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Functional pangenome analysis suggests inhibition of the protein E as a readily available therapy for COVID-2019.
Kamau, Allan K
Arold, Stefan T.
Duarte, Carlos M.
KAUST DepartmentComputational Bioscience Research Center (CBRC)
Computer Science Program
Biological and Environmental Sciences and Engineering (BESE) Division
Marine Science Program
Red Sea Research Center (RSRC)
Permanent link to this recordhttp://hdl.handle.net/10754/661831
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AbstractThe spread of the novel coronavirus (SARS-CoV-2) has triggered a global emergency, that demands urgent solutions for detection and therapy to prevent escalating health, social and economic impacts. The spike protein (S) of this virus enables binding to the human receptor ACE2, and hence presents a prime target for vaccines preventing viral entry into host cells. The S proteins from SARS-CoV-1 and SARS-CoV-2 are similar, but structural differences in the receptor binding domain (RBD) preclude the use of SARS-CoV-1-specific neutralizing antibodies to inhibit SARS-CoV-2. Here we used comparative pangenomic analysis of all sequenced Betacoronaviruses to reveal that, among all core gene clusters present in these viruses, the envelope protein E shows a variant shared by SARS and SARS-Cov2 with two completely-conserved key functional features, an ion-channel and a PDZ-binding Motif (PBM). These features trigger a cytokine storm that activates the inflammasome, leading to increased edema in lungs causing the acute respiratory distress syndrome (ARDS), the leading cause of death in SARS-CoV-1 and SARS-CoV-2 infection. However, three drugs approved for human use may inhibit SARS-CoV-1 and SARS-CoV-2 Protein E, either acting upon the ion channel (Amantadine and Hexamethylene amiloride) or the PBM (SB203580), thereby potentially increasing the survival of the host, as already demonstrated for SARS-CoV-1in animal models. Hence, blocking the SARS protein E inhibits development of ARDS in vivo. Given that our results demonstrate that the protein E subcluster for the SARS clade is quasi-identical for the key functional regions of SARS-CoV-1 and SARS-CoV-2, we conclude that use of approved drugs shown to act as SARS E protein inhibitors can help prevent further casualties from COVID-2019 while vaccines and other preventive measures are being developed.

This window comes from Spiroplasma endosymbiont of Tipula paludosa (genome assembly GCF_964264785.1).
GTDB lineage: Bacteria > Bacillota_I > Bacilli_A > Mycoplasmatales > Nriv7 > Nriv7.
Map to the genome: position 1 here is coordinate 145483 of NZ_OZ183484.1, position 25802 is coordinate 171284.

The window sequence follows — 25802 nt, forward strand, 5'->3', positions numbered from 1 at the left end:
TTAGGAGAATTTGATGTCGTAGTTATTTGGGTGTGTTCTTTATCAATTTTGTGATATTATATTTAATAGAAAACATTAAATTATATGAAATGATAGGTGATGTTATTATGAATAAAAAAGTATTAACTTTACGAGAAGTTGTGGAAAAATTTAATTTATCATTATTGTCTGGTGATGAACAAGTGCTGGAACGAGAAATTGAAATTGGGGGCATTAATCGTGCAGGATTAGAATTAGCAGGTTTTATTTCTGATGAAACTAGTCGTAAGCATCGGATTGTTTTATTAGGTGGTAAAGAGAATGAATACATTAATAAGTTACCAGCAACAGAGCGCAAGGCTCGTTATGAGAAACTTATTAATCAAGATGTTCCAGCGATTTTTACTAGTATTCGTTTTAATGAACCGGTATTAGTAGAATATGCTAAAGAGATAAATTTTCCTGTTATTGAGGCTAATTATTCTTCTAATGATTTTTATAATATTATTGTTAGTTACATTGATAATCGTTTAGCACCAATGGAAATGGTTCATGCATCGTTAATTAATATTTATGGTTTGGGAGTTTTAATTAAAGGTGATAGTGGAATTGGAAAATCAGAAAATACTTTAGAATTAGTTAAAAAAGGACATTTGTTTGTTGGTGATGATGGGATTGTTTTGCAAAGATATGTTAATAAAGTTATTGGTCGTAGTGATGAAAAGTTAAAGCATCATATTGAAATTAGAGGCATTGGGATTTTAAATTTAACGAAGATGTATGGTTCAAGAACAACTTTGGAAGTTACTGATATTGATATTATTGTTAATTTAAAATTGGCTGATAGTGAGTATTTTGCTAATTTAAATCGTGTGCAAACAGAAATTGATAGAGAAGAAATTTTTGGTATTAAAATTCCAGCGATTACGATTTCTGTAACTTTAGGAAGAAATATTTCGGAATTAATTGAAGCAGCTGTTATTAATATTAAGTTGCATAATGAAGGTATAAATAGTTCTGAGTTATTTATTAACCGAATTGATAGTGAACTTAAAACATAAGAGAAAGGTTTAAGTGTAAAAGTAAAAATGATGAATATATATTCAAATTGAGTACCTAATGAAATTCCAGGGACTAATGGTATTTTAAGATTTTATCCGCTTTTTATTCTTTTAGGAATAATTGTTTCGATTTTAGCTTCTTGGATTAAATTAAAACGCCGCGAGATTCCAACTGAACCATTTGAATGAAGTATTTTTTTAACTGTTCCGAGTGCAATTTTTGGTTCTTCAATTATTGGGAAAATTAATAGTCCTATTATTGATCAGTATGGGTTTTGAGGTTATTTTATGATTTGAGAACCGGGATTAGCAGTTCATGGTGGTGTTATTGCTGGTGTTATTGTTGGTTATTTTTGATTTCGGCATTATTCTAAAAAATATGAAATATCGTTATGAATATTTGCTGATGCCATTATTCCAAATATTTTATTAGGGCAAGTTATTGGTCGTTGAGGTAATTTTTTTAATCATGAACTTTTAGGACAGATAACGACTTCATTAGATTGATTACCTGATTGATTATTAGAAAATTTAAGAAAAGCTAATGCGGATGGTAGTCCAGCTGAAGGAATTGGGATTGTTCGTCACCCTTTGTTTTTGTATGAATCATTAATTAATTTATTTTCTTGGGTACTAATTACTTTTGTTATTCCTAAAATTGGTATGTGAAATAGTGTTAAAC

CitationAlam, I., Kamau, A. K., Kulmanov, M., Arold, S. T., Pain, A. T., Gojobori, T., & Duarte, C. M. (2020). Functional pangenome analysis suggests inhibition of the protein E as a readily available therapy for COVID-2019. doi:10.1101/2020.02.17.952895
SponsorsThis research was funded by the King Abdullah University of Science and Technology (KAUST) through funding allocated to Computational Bioscience Research Center (CBRC) and another KAUST award under the award number FCC/1/1976-25-01.
RelationsIs Supplemented By:
Betacoronavirus PanGenome DB. URL: https://pangenomedb.cbrc.kaust.edu.sa/